The US Centers for Disease Control and Prevention continues to warn against eating any romaine lettuce harvested from the central Coastal growing regions of Northern and Central California amid a multistate outbreak of E. coli illnesses linked to romaine lettuce. The agency also reported Thursday that nine additional people have been reported ill since November 26.
Now, 52 people have been infected with E. coli in this outbreak, which was announced in October, according to the CDC.
Illnesses have been reported in 15 states: California, Connecticut, Florida, Illinois, Louisiana, Massachusetts, Maryland, Michigan, New Hampshire, New Jersey, New York, Ohio, Pennsylvania, Rhode Island and Wisconsin.
Nineteen people have been hospitalized, including two who developed hemolytic uremic syndrome, a type of kidney failure. No deaths have been reported.
Last month, the CDC and the US Food and Drug Administration updated their warning against eating or selling romaine lettuce products harvested in the California counties of Monterey, San Benito, San Luis Obispo, Santa Barbara, Santa Cruz and Ventura.
Romaine lettuce entering the market will be labeled with either a harvest location and date, or hydroponic or greenhouse information, according to the FDA. If your romaine does not have this information, you should not eat it, the agency says.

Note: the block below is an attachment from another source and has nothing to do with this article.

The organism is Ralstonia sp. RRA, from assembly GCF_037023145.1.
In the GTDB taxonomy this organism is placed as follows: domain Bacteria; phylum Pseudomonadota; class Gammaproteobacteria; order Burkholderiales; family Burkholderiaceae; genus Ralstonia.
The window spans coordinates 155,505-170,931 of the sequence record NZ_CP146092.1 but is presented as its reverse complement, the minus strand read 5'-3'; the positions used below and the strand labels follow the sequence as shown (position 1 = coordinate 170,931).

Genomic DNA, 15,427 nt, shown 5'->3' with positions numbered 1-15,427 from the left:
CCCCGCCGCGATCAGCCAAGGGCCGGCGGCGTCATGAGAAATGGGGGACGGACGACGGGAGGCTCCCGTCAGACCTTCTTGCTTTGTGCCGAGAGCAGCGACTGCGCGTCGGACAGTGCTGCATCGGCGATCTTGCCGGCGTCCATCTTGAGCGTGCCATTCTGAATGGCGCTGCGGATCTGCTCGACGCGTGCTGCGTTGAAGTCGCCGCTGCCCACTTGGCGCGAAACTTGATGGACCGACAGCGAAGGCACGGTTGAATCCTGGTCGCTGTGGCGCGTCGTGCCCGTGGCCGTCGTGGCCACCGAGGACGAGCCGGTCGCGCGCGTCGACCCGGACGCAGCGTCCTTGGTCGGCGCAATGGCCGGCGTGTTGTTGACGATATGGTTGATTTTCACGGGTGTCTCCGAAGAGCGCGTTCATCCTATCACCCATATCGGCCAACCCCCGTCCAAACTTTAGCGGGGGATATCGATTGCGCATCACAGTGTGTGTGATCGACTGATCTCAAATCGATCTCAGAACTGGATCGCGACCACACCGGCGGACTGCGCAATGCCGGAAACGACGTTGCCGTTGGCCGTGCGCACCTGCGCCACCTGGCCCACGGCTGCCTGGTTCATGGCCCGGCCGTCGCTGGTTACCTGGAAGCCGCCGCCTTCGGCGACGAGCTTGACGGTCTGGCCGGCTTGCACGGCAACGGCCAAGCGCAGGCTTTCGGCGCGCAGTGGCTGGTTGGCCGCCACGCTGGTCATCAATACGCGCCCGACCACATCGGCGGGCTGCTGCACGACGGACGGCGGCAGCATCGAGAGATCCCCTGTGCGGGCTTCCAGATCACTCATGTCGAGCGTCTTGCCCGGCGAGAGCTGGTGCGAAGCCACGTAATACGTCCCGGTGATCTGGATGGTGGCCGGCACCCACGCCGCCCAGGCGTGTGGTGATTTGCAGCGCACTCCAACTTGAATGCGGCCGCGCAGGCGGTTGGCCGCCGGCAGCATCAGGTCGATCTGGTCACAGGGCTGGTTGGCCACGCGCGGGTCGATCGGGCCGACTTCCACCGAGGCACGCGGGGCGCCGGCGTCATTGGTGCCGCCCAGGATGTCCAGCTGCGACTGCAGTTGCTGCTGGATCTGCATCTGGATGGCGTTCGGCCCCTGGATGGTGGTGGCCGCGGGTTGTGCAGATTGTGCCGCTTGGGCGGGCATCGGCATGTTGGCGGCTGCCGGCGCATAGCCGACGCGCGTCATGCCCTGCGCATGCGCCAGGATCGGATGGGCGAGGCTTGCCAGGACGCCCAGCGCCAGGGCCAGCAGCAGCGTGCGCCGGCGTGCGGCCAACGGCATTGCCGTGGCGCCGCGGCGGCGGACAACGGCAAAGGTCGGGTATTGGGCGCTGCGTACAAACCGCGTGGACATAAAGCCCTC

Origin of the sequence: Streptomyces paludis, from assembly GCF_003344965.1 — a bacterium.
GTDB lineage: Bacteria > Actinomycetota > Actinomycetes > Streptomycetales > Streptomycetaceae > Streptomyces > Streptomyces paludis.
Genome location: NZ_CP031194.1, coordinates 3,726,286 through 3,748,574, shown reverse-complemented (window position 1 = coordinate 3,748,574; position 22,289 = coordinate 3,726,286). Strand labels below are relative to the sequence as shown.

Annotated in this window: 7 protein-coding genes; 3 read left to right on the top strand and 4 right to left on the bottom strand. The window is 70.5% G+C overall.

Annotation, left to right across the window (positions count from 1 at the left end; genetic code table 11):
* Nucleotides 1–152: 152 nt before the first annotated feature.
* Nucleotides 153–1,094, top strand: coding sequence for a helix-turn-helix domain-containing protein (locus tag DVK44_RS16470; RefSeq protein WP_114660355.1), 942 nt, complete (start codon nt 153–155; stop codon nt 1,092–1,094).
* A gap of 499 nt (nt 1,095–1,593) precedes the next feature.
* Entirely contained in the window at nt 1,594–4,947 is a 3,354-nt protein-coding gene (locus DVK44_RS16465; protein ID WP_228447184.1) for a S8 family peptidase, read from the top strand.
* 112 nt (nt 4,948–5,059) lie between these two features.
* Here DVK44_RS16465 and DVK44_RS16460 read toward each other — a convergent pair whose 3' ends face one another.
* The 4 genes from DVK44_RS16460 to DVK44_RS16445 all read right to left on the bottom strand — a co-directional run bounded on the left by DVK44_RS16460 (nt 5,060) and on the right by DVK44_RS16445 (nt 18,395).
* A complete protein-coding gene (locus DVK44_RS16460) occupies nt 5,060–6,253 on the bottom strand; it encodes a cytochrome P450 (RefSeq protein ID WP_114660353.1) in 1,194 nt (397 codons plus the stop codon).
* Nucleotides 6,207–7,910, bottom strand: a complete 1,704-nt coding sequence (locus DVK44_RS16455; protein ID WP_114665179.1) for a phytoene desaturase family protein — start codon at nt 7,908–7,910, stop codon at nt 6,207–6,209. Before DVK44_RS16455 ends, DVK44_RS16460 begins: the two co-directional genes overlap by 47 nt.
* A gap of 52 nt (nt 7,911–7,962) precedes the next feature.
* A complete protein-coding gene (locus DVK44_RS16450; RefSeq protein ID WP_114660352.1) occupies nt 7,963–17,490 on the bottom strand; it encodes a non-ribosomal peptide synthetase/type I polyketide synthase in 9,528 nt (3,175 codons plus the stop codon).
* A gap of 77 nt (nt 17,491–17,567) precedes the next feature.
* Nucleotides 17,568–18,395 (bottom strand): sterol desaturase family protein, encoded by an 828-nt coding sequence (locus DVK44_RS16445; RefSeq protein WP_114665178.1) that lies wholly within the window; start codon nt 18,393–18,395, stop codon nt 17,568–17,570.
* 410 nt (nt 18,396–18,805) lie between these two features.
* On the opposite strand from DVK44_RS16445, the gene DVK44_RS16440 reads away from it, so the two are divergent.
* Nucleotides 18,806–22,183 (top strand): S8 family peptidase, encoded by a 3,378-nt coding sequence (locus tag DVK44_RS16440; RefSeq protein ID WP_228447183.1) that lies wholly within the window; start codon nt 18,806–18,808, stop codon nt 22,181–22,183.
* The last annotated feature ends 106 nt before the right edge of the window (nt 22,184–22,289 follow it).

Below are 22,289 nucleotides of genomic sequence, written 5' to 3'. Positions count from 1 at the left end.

Romaine harvested outside these six California regions is not related to the outbreak, according to the FDA, which is working with the CDC as well as state and local agencies in its investigation.
The Public Health Agency of Canada and the Canadian Food Inspection Agency are also coordinating with US agencies to investigate a similar outbreak there.
In Canada, there are 27 illnesses under investigation, according to the Public Health Agency, which continues to advise residents in Ontario, Quebec and New Brunswick to avoid eating romaine lettuce and salad mixes containing romaine unless consumers can identify where it came from.
Symptoms of an E. coli infection, which usually begin about three or four days after consuming the bacteria, can include watery or bloody diarrhea, fever, abdominal cramps, nausea and vomiting, according to the CDC.
Most people infected by the bacteria get better within five to seven days, though the particular strain of E. coli in the California outbreak tends to cause more severe illness.
By Jacqueline Howard and Susan Scutti, CNN